Lesson Plan by CN Fabian
Featuring: “Letter with My Ghost” by Sebastian Caswell Merrill and Lisa Sette
Audience: High School, College, or Continuing Education Creative Writing Class
- Analyze complex versioning in poems (particularly the stereoscope form)
- Think critically about how each piece of a poem matters, no matter how small it may seem
- Practice close reading of poems on the fly
- Think about how stereoscopic poems work and why one might choose this form
- Transfer all of the above objectives into their own writing!
Note: this type of activity could be done with many poetic forms and versioning could also be discussed if you separate poem, title, and artwork and have students analyze them individually!
- Break students up into small groups of 2-4
- Give each group a different version of “Letter With My Ghost.” Since this poem has (at least) 3-4 possible readings, give a different version to each group. For example:
- Left side (w/o title)
- Right side (w/o title)
- All together (w/o title)
- Left side (w/ title)
- Right side (w/ title)
- All together (w/ title)
- If you have more groups, you can also provide some groups with versions with/without the artwork or with/without the poem (artwork only!)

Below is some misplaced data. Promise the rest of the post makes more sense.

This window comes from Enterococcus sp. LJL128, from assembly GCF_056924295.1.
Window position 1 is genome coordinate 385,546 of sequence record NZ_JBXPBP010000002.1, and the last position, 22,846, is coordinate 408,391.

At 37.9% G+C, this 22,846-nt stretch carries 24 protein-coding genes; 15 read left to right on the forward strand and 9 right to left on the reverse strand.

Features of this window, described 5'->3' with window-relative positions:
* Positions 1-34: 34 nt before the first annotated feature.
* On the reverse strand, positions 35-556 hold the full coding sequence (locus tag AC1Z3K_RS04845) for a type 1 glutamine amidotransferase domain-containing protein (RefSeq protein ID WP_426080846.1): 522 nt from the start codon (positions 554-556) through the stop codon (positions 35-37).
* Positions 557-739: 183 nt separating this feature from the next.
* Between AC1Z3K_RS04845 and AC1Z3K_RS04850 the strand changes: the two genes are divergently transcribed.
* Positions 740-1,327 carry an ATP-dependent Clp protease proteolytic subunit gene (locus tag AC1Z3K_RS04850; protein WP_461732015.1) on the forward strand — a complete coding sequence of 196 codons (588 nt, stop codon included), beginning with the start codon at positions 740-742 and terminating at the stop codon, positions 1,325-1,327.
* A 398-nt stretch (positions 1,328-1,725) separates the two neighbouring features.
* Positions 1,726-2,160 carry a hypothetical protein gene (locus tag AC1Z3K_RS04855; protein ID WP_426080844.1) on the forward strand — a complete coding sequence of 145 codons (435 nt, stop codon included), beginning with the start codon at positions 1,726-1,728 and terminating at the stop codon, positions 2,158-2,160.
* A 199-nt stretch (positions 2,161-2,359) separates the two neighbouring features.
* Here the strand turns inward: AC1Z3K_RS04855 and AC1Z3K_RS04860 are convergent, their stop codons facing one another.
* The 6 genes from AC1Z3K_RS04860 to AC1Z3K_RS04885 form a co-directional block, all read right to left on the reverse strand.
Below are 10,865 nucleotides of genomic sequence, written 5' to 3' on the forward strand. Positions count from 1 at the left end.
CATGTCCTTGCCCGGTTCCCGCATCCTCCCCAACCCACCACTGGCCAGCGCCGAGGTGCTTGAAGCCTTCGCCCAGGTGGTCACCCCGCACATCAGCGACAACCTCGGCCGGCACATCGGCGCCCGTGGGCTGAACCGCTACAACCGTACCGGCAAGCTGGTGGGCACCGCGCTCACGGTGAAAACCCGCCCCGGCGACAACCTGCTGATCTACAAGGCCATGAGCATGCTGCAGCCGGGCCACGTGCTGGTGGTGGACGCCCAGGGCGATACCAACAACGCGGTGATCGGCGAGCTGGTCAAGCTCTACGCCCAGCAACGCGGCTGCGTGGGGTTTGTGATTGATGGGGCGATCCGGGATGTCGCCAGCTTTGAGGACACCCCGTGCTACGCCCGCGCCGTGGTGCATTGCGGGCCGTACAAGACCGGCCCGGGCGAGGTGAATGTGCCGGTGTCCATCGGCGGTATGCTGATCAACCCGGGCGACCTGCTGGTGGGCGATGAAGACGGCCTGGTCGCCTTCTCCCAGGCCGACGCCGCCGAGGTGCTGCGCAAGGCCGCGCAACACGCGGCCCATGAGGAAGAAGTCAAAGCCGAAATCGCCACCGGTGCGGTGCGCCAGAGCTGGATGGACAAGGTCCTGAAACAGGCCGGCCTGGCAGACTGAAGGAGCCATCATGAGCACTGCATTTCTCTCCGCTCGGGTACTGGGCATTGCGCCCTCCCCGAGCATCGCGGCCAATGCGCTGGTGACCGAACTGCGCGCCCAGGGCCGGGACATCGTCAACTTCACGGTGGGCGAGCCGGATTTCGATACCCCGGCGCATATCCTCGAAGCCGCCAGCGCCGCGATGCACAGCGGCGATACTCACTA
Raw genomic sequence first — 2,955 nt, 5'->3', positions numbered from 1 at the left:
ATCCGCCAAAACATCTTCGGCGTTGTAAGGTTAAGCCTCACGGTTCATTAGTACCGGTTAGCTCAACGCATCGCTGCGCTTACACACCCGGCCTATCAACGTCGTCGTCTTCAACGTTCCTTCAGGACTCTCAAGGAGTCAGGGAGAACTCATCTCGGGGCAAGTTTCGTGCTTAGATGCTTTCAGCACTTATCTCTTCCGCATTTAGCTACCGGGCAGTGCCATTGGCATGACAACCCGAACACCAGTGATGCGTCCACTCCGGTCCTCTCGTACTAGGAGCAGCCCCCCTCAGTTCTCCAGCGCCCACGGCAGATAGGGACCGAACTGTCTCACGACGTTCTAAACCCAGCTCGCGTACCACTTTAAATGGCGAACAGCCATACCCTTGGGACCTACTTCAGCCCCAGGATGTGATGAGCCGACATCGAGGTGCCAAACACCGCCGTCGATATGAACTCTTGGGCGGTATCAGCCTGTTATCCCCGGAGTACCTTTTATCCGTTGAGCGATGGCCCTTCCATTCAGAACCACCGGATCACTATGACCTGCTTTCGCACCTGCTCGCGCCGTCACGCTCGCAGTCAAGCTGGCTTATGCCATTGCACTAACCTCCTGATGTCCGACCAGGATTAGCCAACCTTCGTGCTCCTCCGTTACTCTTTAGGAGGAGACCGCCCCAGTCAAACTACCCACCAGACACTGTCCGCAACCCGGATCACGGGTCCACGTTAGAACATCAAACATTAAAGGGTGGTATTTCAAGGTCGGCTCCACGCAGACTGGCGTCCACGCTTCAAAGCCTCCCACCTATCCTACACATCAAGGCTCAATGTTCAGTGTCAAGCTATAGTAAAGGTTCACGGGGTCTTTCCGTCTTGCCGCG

- As the groups read through their version, have them do a cursory close reading. Some questions to answer:
- What sorts of themes do you notice?
- What is the word choice and imagery doing for your reading?
- How does the title/artwork (if you have it) tie in?
- This part should take the longest since it will be their first read-through
- (20-25 minutes suggested)
- After giving each group ample time to complete a close reading of all the elements they received, pair each group with another that did something different (e.g. pair a “Left side w/o title” group with a “All together w/ title” group)
- If you have a more advanced class, you could also pair groups with similar versions (e.g. two “Left side” groups, one w/o and one w/ title), so they can see the nuances that arose between their readings
- (10-15 minutes suggested)
- After the larger groups have compared their notes, bring up the entirety of Merrill’s “Letter With My Ghost” along with Sette’s artwork and read as an entire group (2-5 minutes suggested)
- Have a discussion about:
- Versioning and the importance of poetic and artistic choices
- How stereoscopic poems work and what the form does for the content
- How we might go about crafting a stereoscopic poem ourselves
- (15-20 minutes suggested)
- Bonus: If you also want to assign a take-home activity, you could have students create their own stereoscopic poems (what’s a stereoscope? read on… and imagine how this object translates to poetic form) and find artwork online to pair with them, making sure that they are being mindful about their poetic and artistic choices (and copyright!). The next class could be a paired discussion of these poems where students get to tell each other about their craft process.
Other Broadsides That Could Work for This Activity: